If you are playing a Heffalump you should lead them into swamps full of murky complications and hope they fall in first before you do!


This is sound practical advice and good psychology. Whatever you do, don’t try to show off tactically when playing rabbits, and don’t play safety first against Heffalumps!

8. "When You See A Good Move, Look For A Better One!"
The great world champion Emanuel Lasker is credited with this quote, and there’s a fundamental truth to it.  When you are deciding on a move to play, you are not just trying to find a good move, you are trying to find the best one.

The 2nd World Chess Champion, Emanuel Lasker


So another useful check before you make a move is to repeat this chess mantra...

Is it safe?

Is it any good?

Is another move better?

Do you have any more quick tips for improvement? Please add yours in the comments.


  • 5 years ago



  • 5 years ago


    thanks for additional knowledge

  • 5 years ago


  • 5 years ago


    :P, great article

  • 5 years ago


    gr8 article!!!

  • 5 years ago


    Great artical!

  • 5 years ago


    PUMAPRIDE: Well of course, Dan Heisman's work is intended for lower rated players, who indeed don't think outside the box, think they have to move a certain piece, not consider the plan, etc, and he is trying to eradicate those fundamental problems, problems that even higher rated players might maintain out of habit, which keeps them from getting better.

    For higher rated players, the works of those like Silman can be useful but I find it of limited value, because as it turns out, they teach in a very narrow way; they don't give you concrete lines, and not many positions. That makes it wonderful to read, but the sad truth about chess is that, to truly play good chess, you do have to make lots of accurate moves and calculate a lot; it's in many ways "ugly chess," but it's quite imperative. An accurate move can make the difference between a successfully executed plan, and a failed one, literally. In my opinion they do not train one's precision and accuracy enough, or the supremacy of tactics in a game -- they will probably state it a few times, but their avoidance of concrete variations makes that quite hard to sink in!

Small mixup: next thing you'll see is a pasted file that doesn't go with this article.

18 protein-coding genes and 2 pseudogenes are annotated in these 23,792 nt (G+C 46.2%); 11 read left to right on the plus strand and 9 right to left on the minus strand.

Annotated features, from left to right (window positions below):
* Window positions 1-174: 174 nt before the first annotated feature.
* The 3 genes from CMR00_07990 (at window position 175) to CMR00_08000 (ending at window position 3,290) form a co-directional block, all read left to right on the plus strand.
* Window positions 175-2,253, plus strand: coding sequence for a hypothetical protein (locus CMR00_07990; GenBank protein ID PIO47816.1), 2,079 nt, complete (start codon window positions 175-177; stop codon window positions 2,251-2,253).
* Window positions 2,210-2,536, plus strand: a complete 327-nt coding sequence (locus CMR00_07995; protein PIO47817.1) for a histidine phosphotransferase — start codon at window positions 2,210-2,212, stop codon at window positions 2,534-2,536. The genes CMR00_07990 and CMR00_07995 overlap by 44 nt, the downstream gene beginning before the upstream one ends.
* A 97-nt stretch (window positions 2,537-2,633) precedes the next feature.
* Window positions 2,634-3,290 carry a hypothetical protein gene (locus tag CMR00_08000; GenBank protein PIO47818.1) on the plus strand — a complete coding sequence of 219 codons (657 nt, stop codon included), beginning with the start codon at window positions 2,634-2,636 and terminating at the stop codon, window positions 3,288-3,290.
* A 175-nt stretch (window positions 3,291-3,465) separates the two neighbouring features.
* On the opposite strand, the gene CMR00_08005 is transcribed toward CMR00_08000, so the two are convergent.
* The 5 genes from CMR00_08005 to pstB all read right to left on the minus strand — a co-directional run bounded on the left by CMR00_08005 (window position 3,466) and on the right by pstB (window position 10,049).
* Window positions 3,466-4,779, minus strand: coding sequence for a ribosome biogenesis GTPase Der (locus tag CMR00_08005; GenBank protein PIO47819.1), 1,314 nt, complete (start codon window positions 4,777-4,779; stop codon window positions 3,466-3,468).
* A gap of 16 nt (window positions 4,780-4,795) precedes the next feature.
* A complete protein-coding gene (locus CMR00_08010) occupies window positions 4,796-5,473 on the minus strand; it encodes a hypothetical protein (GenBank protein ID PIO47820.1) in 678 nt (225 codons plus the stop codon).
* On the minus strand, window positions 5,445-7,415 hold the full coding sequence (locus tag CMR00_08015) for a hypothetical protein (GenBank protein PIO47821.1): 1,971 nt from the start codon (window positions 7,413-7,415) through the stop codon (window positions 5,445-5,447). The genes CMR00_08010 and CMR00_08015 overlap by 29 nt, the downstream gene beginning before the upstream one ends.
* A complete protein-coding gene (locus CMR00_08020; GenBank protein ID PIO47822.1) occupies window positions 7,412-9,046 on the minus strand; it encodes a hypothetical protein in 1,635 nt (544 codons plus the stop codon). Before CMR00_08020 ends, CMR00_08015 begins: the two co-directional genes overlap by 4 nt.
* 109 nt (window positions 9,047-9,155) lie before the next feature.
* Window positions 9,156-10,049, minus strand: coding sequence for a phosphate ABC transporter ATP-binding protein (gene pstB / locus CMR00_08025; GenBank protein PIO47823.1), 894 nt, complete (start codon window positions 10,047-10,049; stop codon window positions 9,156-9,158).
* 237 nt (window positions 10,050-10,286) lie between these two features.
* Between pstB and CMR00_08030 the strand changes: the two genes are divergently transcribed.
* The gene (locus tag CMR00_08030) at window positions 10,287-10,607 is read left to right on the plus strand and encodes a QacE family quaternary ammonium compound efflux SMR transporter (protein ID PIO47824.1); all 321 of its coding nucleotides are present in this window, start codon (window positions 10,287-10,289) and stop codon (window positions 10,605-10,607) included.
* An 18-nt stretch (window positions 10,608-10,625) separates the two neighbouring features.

• 5 years ago


    This is a great article which I have bookmarked for future reference. Although there is a plethora of books and software packages that are all designed to improve are chess performance, sometimes nuggets of truth such as those outlined by SonofPearl (above) can really make a massive difference. Thank you for sharing.

  • 5 years ago


    Heisman is a joke? a ripoff artist? he only states the obvious?   Stay classy, my commenting chess.com comrade :)


    While you are entitled to your opinion (which appears to be yours alone and not shared with the rest of the planet who have actually read Heisman's articles), you need to back up an accusation if you want to be taken seriously.

    All of his articles are free and up on chesscafe.com.  So there goes your "I'm saving people money" claim.  He published a few books which go deeper into areas he covers but his free articles are better than a lot of published $$$ chess books. 
    After DeGroot, He  happens to be the only other chess author who has invested so much time into the thought-process errors of club players.  
    Probably a good reason why he's so highly sought after as a coach by anyone serious about improving. 
    Also => Who is Heisman ripping off? Do you have these things call facts to substantiate? 
  • 5 years ago


    Really great article. I will bkmark this to show others.

  • 5 years ago


    Muy buen artículo.

    Sería bueno considerar si las partidas rápidas pueden contribuír al mejoramiento del juego en general.

  • 5 years ago


    BRAVO. +1
  • 5 years ago



    Wonderful article.  I think it's always nice to see someone lay out the fundamentals of thought for any strategem in any game.

    A great article (and entertaining too!)

    Thanks a bunch!

  • 5 years ago


    Really good article on chess

  • 5 years ago


    byk im not a hater, i just want to save hard working mans money, so they dont waste it on, what seems to me a ripoffartist.

  • 5 years ago


    Very nice-and Pay real money ! -it;s not a joke-when  i pay money -i'm serious !

  • 5 years ago


    Puma you sound like a hater-move on.

  • 5 years ago


    I think Dan Heisman is a joke, he points out the obvious and pretends he is the great doctor of chess psychology. That´s a joke, every beginner knows, that he misses he opponent threats.

  • 5 years ago


    Very good article. One tip I learned (from Silman I think) don't always feel you have to react to your opponents threats, if you do you end up in a very passive position. Look instead for your own threat, make sure it is stronger than your opponents and then you force him to react. Of course you may not always have a good counter threat but you should always consider the possibility.   

  • 5 years ago


    Great article and useful tips.